The Equation of Time


The sun will not always be at the same azimuth, or position along the horizon, at the same clock time each day.  This is partly because the earth moves in an eliptical orbit and more quickly when it is closer to the sun than when it is further away, and partly because of the tilt of the earth's axis.  Clock time 'smooths out' these differences, averaging out the days and hours.  This means that a sundial will be 'slow' of clock times at some times of the year and fast at others.  Four times each year, the time shown on a sundial and clock time will agree.  From Christmas to April 16, the dial is 'slow', from April 16 to June 14 it is ahead, from June 14 to September 2 is it slow again, and from September 2 until Christmas it is fast again.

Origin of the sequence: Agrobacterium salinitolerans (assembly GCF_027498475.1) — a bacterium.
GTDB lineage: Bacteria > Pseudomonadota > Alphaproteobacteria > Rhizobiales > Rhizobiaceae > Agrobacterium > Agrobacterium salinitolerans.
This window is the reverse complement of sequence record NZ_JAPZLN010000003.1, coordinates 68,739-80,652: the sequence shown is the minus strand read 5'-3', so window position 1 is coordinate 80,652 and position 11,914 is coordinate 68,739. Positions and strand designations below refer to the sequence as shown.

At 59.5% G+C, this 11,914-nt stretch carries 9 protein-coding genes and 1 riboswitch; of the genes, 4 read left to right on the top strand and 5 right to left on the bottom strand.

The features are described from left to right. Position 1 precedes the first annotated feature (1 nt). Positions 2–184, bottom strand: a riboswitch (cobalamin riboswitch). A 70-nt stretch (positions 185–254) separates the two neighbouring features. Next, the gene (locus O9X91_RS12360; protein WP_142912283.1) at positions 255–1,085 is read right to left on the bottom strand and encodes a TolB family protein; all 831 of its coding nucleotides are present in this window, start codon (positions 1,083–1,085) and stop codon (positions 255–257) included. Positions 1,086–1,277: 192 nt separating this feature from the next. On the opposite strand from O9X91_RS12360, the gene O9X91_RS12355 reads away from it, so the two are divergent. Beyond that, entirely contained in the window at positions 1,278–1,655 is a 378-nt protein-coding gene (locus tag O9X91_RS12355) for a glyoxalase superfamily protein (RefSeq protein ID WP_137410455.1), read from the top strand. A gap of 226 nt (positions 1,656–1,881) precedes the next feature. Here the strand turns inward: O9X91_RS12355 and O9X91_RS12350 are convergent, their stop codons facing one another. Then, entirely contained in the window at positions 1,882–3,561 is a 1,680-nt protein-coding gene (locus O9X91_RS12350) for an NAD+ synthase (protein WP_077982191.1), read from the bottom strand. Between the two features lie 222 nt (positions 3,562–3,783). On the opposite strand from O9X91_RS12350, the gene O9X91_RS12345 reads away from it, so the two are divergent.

When you take the position of the sun at a set clock time each day for a year, and join these positions together, you get a figure 8 shape.  This shape is called the 'analemma'. The top of the analemma corresponds with summer solstice, the bottom with winter solstice.  For an excellent illustration of the analemma by  Anthony Ayiomamitis who took photos of the sun at the same time in the morning for a whole year from the Delhi temple in Greece, visit: